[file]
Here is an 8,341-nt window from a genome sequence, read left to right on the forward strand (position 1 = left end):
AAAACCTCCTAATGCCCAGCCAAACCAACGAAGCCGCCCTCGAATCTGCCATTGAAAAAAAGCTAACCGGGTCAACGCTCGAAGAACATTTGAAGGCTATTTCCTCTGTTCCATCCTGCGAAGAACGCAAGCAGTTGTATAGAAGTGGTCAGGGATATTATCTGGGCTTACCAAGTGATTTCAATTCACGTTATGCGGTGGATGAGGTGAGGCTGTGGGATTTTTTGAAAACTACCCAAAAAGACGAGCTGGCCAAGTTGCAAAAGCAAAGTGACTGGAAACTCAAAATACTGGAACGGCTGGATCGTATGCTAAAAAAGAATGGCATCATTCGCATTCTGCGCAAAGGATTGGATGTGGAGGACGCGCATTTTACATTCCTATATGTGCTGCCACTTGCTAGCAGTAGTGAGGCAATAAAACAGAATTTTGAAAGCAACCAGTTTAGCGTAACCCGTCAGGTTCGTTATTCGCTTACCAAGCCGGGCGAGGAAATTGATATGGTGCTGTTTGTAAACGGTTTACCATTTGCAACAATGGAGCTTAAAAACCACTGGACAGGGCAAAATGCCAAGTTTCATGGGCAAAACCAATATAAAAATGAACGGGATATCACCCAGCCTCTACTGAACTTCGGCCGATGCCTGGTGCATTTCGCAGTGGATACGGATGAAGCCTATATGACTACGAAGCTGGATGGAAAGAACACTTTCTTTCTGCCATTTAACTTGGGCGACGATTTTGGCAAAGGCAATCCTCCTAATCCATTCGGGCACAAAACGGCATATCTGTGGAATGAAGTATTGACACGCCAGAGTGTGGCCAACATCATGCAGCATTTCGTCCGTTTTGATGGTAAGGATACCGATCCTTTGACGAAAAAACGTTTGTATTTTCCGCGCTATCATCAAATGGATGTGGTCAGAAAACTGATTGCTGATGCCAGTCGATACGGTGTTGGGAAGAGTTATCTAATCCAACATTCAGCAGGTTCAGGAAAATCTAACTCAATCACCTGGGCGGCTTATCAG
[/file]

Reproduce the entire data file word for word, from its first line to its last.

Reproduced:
Here is an 8,341-nt window from a genome sequence, read left to right on the forward strand (position 1 = left end):
AAAACCTCCTAATGCCCAGCCAAACCAACGAAGCCGCCCTCGAATCTGCCATTGAAAAAAAGCTAACCGGGTCAACGCTCGAAGAACATTTGAAGGCTATTTCCTCTGTTCCATCCTGCGAAGAACGCAAGCAGTTGTATAGAAGTGGTCAGGGATATTATCTGGGCTTACCAAGTGATTTCAATTCACGTTATGCGGTGGATGAGGTGAGGCTGTGGGATTTTTTGAAAACTACCCAAAAAGACGAGCTGGCCAAGTTGCAAAAGCAAAGTGACTGGAAACTCAAAATACTGGAACGGCTGGATCGTATGCTAAAAAAGAATGGCATCATTCGCATTCTGCGCAAAGGATTGGATGTGGAGGACGCGCATTTTACATTCCTATATGTGCTGCCACTTGCTAGCAGTAGTGAGGCAATAAAACAGAATTTTGAAAGCAACCAGTTTAGCGTAACCCGTCAGGTTCGTTATTCGCTTACCAAGCCGGGCGAGGAAATTGATATGGTGCTGTTTGTAAACGGTTTACCATTTGCAACAATGGAGCTTAAAAACCACTGGACAGGGCAAAATGCCAAGTTTCATGGGCAAAACCAATATAAAAATGAACGGGATATCACCCAGCCTCTACTGAACTTCGGCCGATGCCTGGTGCATTTCGCAGTGGATACGGATGAAGCCTATATGACTACGAAGCTGGATGGAAAGAACACTTTCTTTCTGCCATTTAACTTGGGCGACGATTTTGGCAAAGGCAATCCTCCTAATCCATTCGGGCACAAAACGGCATATCTGTGGAATGAAGTATTGACACGCCAGAGTGTGGCCAACATCATGCAGCATTTCGTCCGTTTTGATGGTAAGGATACCGATCCTTTGACGAAAAAACGTTTGTATTTTCCGCGCTATCATCAAATGGATGTGGTCAGAAAACTGATTGCTGATGCCAGTCGATACGGTGTTGGGAAGAGTTATCTAATCCAACATTCAGCAGGTTCAGGAAAATCTAACTCAATCACCTGGGCGGCTTATCAG